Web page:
Tuesday, May 22, 2007

an interesting day at the anglican circus

The plot thickened interestingly today. Lambeth Conference invitations were issued. +New Hampshire was not invited, and both +Robinson and his allies immediately issued several petulant childishnesses in response. ("How dare you?!" etc. and so forth. The first version (?) of Robinson's statement actually used the punctuation "?!". Incredible.) The bishops of CANA and AMiA were also not invited. +Minns issued a measured, thoughtful statement. The press office of ++Abuja also issued a testy statement.

Here's what I think: Williams has done fine. First of all, its his prerogative. Secondly, he is working within the context of, and being guided by, the Windsor Report and the Primates' Meeting Communiques, as he and the Primates have consistently done. Those who are upset about +Minns not being invited (apparently +Minns himself isn't terribly upset) should remind themselves that these invitations are properly viewed as a step along the road to a coherent Anglican ecclesiology, and NOT as some kind of stamp of theological approval for invitees, or of theological disapproval for non-invitees. The fact is, as orthodox as +Minns and Nigeria may be, +Minns' installation was, in fact, a wrench in the careful, costly, and painstaking achievement of the Windsor Report and the various Primates' Meeting communiques (including and especially, most recently, DeS). If CANA is indeed provisional, as Akinola has insisted, then +Minns ought to be willing to sit this one out for the greater good -- even if it is an injustice for him not to be invited (and I don't think it is).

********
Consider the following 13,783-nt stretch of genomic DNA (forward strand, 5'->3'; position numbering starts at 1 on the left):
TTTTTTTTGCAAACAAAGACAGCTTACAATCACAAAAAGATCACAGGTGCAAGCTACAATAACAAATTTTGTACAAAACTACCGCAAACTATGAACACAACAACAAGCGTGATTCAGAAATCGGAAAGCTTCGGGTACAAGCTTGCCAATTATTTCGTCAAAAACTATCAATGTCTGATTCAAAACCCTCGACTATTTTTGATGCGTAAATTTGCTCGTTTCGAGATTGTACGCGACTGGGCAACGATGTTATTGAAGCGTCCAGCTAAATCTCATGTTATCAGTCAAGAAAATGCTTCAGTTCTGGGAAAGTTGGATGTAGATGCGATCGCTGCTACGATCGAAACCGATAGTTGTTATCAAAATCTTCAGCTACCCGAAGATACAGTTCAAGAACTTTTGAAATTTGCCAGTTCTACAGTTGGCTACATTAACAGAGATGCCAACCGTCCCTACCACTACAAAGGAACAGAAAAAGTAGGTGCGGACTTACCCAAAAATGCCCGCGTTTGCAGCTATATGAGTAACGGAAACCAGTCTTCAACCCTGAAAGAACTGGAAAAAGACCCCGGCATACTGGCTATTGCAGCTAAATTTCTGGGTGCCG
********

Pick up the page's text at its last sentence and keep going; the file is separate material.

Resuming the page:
For those of you who see nothing wrong with initiatives like CANA and AMiA, and who are piping mad that +Minns wasn't invited, here's a question: fifty or a hundred years from now, what will stop the Angelus-praying, Sarum-Mass-saying Anglican Archbishop of Ft. Worth from consecrating a bishop in South Carolina because the legitimate Bishop of SC wants all of his priests to swear they believe and love the 39 Articles? I'll tell you what: a pan-Anglican agreement about WHO MAY AUTHORITATIVELY DECIDE what is, and what is not, within the bounds of our common life as Anglicans. Such an agreement, hopefully, will the Covenant be. May it come, and may it come quickly.

In the meantime, don't harass the ABC for being guided by the mind of the Communion as expressed by the Primates who have, as a group, endorsed the Windsor Report, which has asked that stuff like CANA stop happening until we can sort this stuff out -- just as much as it has asked that practicing homosexuals not be made bishops. Lambeth invitations are not about who's better, or who is more correct. They are about how we live together and order our common life. So my advice is: relax. Its okay that a good and godly bishop (Minns) was not invited. Its part of the plot.

2 comments:

Anonymous said...

"these invitations are properly viewed as a step along the road to a coherent Anglican ecclesiology"

I would like to agree you, but +Williams has made clear that he wants Lambeth '08 to be a "dialogue" rather than anything approaching a synod or council of the Communion. When, then, would the next step be taken (e.g., adopting the much-discussed Anglican Covenant)? If not at Lambeth, I don't see it ever happening. Given the choice between an ecclesiologically coherent Communion (which of necessity would exclude some of the current members) or an incoherent federation called a Communion (which because of its incoherence includes all), every indication is that +Williams will choose the latter.

father thorpus said...

Well done, Father. I wholeheartedly agree. As much as I think ABC Williams' leadership has been lacking, this is a sound and just move. May it be accepted as such.